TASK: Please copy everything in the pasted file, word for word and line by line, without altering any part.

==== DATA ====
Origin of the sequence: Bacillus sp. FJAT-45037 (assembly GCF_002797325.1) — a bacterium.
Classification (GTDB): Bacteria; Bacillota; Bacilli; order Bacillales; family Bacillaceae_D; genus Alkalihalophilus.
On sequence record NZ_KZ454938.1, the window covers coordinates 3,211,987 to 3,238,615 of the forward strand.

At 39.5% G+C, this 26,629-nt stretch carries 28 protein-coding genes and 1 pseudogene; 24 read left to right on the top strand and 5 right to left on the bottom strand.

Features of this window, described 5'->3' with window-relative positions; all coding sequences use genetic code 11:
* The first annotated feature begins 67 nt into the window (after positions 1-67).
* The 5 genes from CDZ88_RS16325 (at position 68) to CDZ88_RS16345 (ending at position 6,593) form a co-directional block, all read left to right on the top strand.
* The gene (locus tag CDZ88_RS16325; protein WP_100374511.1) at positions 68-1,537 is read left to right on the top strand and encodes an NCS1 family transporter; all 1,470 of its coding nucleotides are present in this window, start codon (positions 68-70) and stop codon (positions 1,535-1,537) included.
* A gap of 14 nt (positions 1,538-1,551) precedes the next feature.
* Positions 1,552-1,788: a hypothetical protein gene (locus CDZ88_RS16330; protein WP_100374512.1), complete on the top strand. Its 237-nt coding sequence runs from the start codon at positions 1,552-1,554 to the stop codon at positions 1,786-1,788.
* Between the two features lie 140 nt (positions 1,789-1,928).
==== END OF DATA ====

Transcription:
Origin of the sequence: Bacillus sp. FJAT-45037 (assembly GCF_002797325.1) — a bacterium.
Classification (GTDB): Bacteria; Bacillota; Bacilli; order Bacillales; family Bacillaceae_D; genus Alkalihalophilus.
On sequence record NZ_KZ454938.1, the window covers coordinates 3,211,987 to 3,238,615 of the forward strand.

At 39.5% G+C, this 26,629-nt stretch carries 28 protein-coding genes and 1 pseudogene; 24 read left to right on the top strand and 5 right to left on the bottom strand.

Features of this window, described 5'->3' with window-relative positions; all coding sequences use genetic code 11:
* The first annotated feature begins 67 nt into the window (after positions 1-67).
* The 5 genes from CDZ88_RS16325 (at position 68) to CDZ88_RS16345 (ending at position 6,593) form a co-directional block, all read left to right on the top strand.
* The gene (locus tag CDZ88_RS16325; protein WP_100374511.1) at positions 68-1,537 is read left to right on the top strand and encodes an NCS1 family transporter; all 1,470 of its coding nucleotides are present in this window, start codon (positions 68-70) and stop codon (positions 1,535-1,537) included.
* A gap of 14 nt (positions 1,538-1,551) precedes the next feature.
* Positions 1,552-1,788: a hypothetical protein gene (locus CDZ88_RS16330; protein WP_100374512.1), complete on the top strand. Its 237-nt coding sequence runs from the start codon at positions 1,552-1,554 to the stop codon at positions 1,786-1,788.
* Between the two features lie 140 nt (positions 1,789-1,928).